"We are very saddened by this natural disaster, therefore the European Union community is doing its best to provide assistance in accordance with the request of the Government of Indonesia," said Ambassador of European Union to Indonesia and Brunei Darussalam Vincent Guerend to the media in the Disaster Emergency Response Post of the Indonesian Red Cross in Palu, Central Sulawesi, Friday.
During his visit to Palu, Guerend was accompanied by Ambassadors of seven European countries, including France, Great Britain, Germany, Denmark, Spain, Austria and Slovakia, as well as members of the European Civil Protection team.
He explained that there were three kinds of aid given to victims of the disaster, including tents for evacuees and emergency school spaces, temporary residences and provision of clean water.
The assistance, he said, is being given in accordance with the request of the Indonesian government and the urgent need from the victims, especially those staying in temporary evacuation places.
In the future, governments and people of countries in the European Union will continue to provide attention and assistance to Central Sulawesi.
For that reason, during his visit, Guerend and the Ambassadors of European countries also met with relevant officials, including Governor Central Sulawesi, Head of the Bappeda, Head of the Disaster Management Agency or BNPB, as well leader of the military forces, in order to identify the appropriate program that could be conducted in the future and find out how the European civil society can be involved in providing assistance.
"We always stand ready to help," said Guerend, who admittedly was devastated about the disaster that caused massive damage to infrastructure and led to the death of many in Palu, Donggala, Sigi and Parigi Moutong.
This disaster, he said, was saddening as it was a combination of three natural disasters happening at once, namely the earthquake, tsunami and land disbursement (liquefaction), resulting in the emergence of very high fatalities and massive damage to facilities and infrastructure.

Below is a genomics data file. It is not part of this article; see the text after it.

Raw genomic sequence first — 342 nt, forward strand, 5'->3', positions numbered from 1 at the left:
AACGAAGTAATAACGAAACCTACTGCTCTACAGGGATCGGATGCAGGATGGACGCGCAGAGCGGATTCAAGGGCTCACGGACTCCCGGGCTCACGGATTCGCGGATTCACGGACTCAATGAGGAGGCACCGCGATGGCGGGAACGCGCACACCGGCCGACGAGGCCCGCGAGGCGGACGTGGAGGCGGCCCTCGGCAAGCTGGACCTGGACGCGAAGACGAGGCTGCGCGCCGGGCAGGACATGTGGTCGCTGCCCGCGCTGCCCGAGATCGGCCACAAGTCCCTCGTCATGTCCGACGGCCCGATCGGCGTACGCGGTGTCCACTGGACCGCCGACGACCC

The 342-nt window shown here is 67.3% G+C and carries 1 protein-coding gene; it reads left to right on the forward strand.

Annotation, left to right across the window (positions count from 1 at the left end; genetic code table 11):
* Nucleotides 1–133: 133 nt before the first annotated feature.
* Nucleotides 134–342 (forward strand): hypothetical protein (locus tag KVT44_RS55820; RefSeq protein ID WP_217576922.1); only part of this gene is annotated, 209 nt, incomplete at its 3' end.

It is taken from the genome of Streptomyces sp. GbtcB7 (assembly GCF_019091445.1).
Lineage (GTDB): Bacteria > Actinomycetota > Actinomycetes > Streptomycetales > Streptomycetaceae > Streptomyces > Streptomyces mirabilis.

Therefore, to find out more information and better understand the condition of the community and the impact of the disaster that arises, Guerend and his partners visited Palu City and its surroundings for two days.
"We wanted to see the conditions of the damaged government and community assets, how to mobilize the team and observe mechanisms to protect the community. We also looked at how the team manages the assistance received from various parties," he said.
Meanwhile, Head of the Central Disaster Management Division of the Indonesian Red Cross (PMI) Arifin Muhadi reported on various disaster management activities and assistance provided by the PMI, such as the establishment of emergency tents, moving health services by cars and helicopters, clean water services and the search for lost victims.
After reviewing the PMI Disaster Post, the Ambassadors held a meeting with the representatives with PMI led by Arifin Muhadi for about an hour. During the meeting, the ambassadors explored various issues related to the disaster, especially in providing protection to survivors that are still in temporary shelters.
According to Arifin, the natural disasters that struck Palu, Sigi, Donggala and Parigi Moutong on September 28 caused the death of 2,104 people, 5,000 went missing, 4,600 were injured, and 149,000 displaced, both in the vicinity of the disaster area, as well as to various districts and/or cities in Central Sulawesi and Indonesia.
Meanwhile, the number of damaged buildings and houses reached 67,310 units, not including 2,736 destroyed school buildings.
The PMI itself have distributed various types of assistance, including dozens of emergency tents, thousands of mattresses to use as beds, blankets, medical equipment, household appliances and baby utensils.
They are also operating three helicopters, 17 trucks and 15 ambulances for search and rescue of victims and health services.
Reporting by Rolex Malaha
Editing by Aria Cindyara